What Causes Volcanoes?
Volcanoes form when pressures within the earth force melted rock and gases upward through cracks in the surface. The earth’s crust is made up of huge plates that slowly shift about on the hot, liquid rock in the earth’s interior.
As the plates move about, they grind and bump together. The friction as one plate grinds along the edge of another causes heat. (Most earthquakes occur at these places, too.)
Heat builds up beneath the surface until liquid rock and gases expand and force their way out through cracks. The hot materials form mountains we call volcanoes.
Inside the earth’s core there is a red-hot liquid rock, called magma. When the magma bursts out of the earth, it is called lava. The type of magma in the earth can create different volcanoes.
If the magma is quite thin, the gas can escape easily and there will not be an explosion. The magma just comes out of the mountain and flows down the sides, like Volcanoes in Hawaii and Mount Etna.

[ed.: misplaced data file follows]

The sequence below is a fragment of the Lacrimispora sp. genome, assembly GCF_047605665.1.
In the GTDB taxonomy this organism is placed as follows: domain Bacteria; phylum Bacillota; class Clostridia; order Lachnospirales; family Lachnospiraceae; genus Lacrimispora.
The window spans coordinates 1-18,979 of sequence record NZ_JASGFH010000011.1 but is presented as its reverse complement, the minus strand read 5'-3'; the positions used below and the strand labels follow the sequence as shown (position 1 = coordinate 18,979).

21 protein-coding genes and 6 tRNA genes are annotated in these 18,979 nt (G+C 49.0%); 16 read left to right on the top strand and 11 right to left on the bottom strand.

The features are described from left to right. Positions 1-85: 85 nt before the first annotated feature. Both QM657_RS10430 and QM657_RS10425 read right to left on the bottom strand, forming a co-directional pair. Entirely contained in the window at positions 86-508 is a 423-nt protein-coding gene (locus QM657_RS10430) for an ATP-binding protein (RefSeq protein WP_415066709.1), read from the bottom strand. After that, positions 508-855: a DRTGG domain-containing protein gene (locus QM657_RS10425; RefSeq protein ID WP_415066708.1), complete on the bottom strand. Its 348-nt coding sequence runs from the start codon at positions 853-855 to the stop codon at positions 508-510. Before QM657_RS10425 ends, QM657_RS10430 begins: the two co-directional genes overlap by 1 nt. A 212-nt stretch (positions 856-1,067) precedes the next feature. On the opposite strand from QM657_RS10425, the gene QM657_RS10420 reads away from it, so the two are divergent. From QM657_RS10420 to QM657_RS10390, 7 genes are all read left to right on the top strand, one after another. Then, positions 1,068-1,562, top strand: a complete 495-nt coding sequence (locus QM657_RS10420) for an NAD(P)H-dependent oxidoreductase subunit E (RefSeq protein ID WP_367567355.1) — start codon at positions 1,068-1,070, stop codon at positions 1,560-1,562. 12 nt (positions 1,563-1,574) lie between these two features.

But, if the magma is thick and sticky, the gas cannot escape, so it builds up and up until it explodes. This can cause landslides and sends out huge clouds of burning rock and gas, which devastate everything around them, like the famous eruptions at Mount St Helens and Montserrat.
Volcanic eruptions are spectacular sights … chunks of hot rock, red-hot ash and cinders shoot out and huge fiery clouds rise over the mountain. Most volcanic materials erupt through the central vent.
However, some magma may break through the main conduit wall and branch out into smaller channels and escape through vents formed in the sides of the volcano.
Some eruptions occur on volcanic islands. Such islands are the tops of volcanic mountains that have been built up from the ocean floor by repeated eruptions.